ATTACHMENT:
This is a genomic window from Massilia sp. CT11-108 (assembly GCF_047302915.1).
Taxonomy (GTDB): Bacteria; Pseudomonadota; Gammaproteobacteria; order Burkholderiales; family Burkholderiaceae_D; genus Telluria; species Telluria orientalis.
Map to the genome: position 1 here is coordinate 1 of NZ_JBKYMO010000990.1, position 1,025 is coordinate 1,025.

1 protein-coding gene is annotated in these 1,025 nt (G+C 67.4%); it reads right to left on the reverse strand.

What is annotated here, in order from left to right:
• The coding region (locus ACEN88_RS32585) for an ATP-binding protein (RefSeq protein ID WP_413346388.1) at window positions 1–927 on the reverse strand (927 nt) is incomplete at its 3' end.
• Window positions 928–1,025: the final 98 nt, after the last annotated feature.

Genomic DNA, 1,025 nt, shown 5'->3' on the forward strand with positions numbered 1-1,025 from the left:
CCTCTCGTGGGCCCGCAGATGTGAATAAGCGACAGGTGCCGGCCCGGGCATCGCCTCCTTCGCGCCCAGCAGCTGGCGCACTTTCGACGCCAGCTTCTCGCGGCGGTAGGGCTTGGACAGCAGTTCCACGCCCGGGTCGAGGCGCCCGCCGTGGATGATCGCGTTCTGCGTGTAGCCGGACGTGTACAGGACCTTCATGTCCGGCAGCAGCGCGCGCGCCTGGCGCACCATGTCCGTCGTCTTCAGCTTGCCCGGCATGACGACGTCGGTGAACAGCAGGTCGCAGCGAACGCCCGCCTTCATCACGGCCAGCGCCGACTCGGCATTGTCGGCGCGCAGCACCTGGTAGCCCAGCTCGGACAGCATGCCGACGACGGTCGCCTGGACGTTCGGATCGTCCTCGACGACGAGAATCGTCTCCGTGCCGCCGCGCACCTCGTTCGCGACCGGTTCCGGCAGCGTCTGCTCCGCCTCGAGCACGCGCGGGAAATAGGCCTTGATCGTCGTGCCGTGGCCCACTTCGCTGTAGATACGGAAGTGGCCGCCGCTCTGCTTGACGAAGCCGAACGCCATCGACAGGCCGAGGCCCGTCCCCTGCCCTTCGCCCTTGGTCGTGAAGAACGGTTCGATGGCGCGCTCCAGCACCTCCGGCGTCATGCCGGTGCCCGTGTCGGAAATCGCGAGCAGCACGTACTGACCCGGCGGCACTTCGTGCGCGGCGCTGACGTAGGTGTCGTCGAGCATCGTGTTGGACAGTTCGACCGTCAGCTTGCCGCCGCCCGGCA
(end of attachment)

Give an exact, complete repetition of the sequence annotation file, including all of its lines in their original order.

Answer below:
This is a genomic window from Massilia sp. CT11-108 (assembly GCF_047302915.1).
Taxonomy (GTDB): Bacteria; Pseudomonadota; Gammaproteobacteria; order Burkholderiales; family Burkholderiaceae_D; genus Telluria; species Telluria orientalis.
Map to the genome: position 1 here is coordinate 1 of NZ_JBKYMO010000990.1, position 1,025 is coordinate 1,025.

1 protein-coding gene is annotated in these 1,025 nt (G+C 67.4%); it reads right to left on the reverse strand.

What is annotated here, in order from left to right:
• The coding region (locus ACEN88_RS32585) for an ATP-binding protein (RefSeq protein ID WP_413346388.1) at window positions 1–927 on the reverse strand (927 nt) is incomplete at its 3' end.
• Window positions 928–1,025: the final 98 nt, after the last annotated feature.

Genomic DNA, 1,025 nt, shown 5'->3' on the forward strand with positions numbered 1-1,025 from the left:
CCTCTCGTGGGCCCGCAGATGTGAATAAGCGACAGGTGCCGGCCCGGGCATCGCCTCCTTCGCGCCCAGCAGCTGGCGCACTTTCGACGCCAGCTTCTCGCGGCGGTAGGGCTTGGACAGCAGTTCCACGCCCGGGTCGAGGCGCCCGCCGTGGATGATCGCGTTCTGCGTGTAGCCGGACGTGTACAGGACCTTCATGTCCGGCAGCAGCGCGCGCGCCTGGCGCACCATGTCCGTCGTCTTCAGCTTGCCCGGCATGACGACGTCGGTGAACAGCAGGTCGCAGCGAACGCCCGCCTTCATCACGGCCAGCGCCGACTCGGCATTGTCGGCGCGCAGCACCTGGTAGCCCAGCTCGGACAGCATGCCGACGACGGTCGCCTGGACGTTCGGATCGTCCTCGACGACGAGAATCGTCTCCGTGCCGCCGCGCACCTCGTTCGCGACCGGTTCCGGCAGCGTCTGCTCCGCCTCGAGCACGCGCGGGAAATAGGCCTTGATCGTCGTGCCGTGGCCCACTTCGCTGTAGATACGGAAGTGGCCGCCGCTCTGCTTGACGAAGCCGAACGCCATCGACAGGCCGAGGCCCGTCCCCTGCCCTTCGCCCTTGGTCGTGAAGAACGGTTCGATGGCGCGCTCCAGCACCTCCGGCGTCATGCCGGTGCCCGTGTCGGAAATCGCGAGCAGCACGTACTGACCCGGCGGCACTTCGTGCGCGGCGCTGACGTAGGTGTCGTCGAGCATCGTGTTGGACAGTTCGACCGTCAGCTTGCCGCCGCCCGGCA